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Re: Proposal: String key space for advisory locks

From: Christophe Pettus <xof(at)thebuild(dot)com>
To: Merlin Moncure <mmoncure(at)gmail(dot)com>
Cc: Josh Berkus <josh(at)agliodbs(dot)com>, Itagaki Takahiro <itagaki(dot)takahiro(at)oss(dot)ntt(dot)co(dot)jp>, Pgsql Hackers <pgsql-hackers(at)postgresql(dot)org>
Subject: Re: Proposal: String key space for advisory locks
Date: 2009-10-27 23:50:11
Message-ID: 319C476D-A365-4BF0-94CA-1CDC078529B9@thebuild.com (view raw or flat)
Thread:
Lists: pgsql-hackers
On Oct 27, 2009, at 4:37 PM, Merlin Moncure wrote:
> 'as is', advisory locks is a fantastic feature that can be used for
> signaling, mutexing, etc that are relatively difficult things to do in
> the transactional world of sql.  My main gripe is that the 'shared id'
> method for doing record pessimistic locks is basically a nuclear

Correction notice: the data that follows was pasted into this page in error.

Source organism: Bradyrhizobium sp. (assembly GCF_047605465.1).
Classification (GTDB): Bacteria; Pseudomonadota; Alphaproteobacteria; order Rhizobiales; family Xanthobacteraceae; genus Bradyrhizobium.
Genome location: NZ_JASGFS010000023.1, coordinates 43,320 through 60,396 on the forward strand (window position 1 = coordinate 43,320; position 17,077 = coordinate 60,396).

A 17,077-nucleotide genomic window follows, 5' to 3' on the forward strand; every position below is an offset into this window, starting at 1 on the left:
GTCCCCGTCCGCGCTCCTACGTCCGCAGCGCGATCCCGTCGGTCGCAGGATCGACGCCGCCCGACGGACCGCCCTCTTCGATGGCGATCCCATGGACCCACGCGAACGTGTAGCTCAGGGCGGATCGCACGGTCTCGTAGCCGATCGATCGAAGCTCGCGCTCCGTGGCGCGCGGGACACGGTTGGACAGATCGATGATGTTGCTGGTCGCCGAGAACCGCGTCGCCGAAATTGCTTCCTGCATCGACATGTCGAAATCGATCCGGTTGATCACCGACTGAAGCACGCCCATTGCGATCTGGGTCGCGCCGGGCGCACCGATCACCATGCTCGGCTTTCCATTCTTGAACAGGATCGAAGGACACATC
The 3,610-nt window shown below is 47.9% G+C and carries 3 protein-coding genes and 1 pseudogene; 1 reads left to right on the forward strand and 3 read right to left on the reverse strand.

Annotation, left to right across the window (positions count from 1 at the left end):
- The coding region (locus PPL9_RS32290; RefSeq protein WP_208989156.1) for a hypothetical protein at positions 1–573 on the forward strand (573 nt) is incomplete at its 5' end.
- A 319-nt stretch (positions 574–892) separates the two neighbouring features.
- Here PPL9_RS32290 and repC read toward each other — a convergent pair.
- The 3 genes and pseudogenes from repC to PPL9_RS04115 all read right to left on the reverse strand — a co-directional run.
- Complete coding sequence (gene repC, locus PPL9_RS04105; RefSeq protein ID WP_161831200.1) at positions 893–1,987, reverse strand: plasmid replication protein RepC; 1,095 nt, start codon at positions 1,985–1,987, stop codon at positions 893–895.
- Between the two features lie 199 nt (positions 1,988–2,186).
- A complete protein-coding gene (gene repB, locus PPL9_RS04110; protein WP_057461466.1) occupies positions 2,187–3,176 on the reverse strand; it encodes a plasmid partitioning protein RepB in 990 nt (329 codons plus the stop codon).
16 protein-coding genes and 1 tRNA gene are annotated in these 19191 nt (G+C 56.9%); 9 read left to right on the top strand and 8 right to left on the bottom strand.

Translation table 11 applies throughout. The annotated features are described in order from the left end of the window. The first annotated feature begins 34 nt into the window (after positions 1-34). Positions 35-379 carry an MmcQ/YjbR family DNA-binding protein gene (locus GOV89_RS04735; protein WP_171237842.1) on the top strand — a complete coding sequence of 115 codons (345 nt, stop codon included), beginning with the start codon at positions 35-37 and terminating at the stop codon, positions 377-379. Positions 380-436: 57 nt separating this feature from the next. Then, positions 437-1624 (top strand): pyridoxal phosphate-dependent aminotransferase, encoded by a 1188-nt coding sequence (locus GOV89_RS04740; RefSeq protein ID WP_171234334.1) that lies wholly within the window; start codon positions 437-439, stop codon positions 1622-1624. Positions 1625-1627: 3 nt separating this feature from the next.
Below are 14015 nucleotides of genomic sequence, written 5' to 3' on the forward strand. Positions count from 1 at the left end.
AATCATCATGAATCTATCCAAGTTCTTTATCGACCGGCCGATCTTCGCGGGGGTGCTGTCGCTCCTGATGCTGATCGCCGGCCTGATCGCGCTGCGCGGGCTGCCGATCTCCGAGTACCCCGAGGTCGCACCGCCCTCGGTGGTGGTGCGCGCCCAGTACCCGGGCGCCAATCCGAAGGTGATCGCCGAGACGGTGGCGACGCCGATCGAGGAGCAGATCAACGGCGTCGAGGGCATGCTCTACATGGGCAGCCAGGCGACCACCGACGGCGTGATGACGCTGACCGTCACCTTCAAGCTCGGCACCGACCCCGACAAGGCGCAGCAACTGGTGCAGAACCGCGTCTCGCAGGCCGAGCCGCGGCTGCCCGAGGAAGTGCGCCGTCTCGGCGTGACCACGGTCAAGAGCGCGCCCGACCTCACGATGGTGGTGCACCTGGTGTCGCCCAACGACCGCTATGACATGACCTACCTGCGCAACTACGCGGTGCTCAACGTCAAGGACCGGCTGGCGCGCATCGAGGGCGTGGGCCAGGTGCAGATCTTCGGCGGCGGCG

> missile pointed at your shared buffers if you don't have lot of
> discipline in the queries that lock IDs.  Maybe this argues for more
> of a 'sql exposed' pessimistic lock feature that operates on similar
> level as 'for update'...I'm not sure...curious what thoughts you have
> about improving them.

Advisory locks have, as you say, a raft of very useful characteristics:

1. Enforced as much or as little as you wish, depending on your  
application design.
2. Race-condition-free.
3. Cleaned up automatically on session end.

Of course, 2^64 potential entries are enough for anyone.  The  
usability issue comes when you have multiple domains that you want to  
apply advisory locks to in a single database.  For example, if you  
have multiple tables (one of which, just for example, has a character  
pk), and perhaps some inter-client mutex signaling for things that are  
outside of a transactional model ("this client is importing a file  
from an outside source, so don't you do it"), it's unappealing to have  
to come up with ways of representing those in a 64-bit namespace.

Hashing isn't a terrible solution, assuming collisions don't become an  
issue; a well-designed hashtext64() would help a lot.
--
-- Christophe Pettus
    xof(at)thebuild(dot)com


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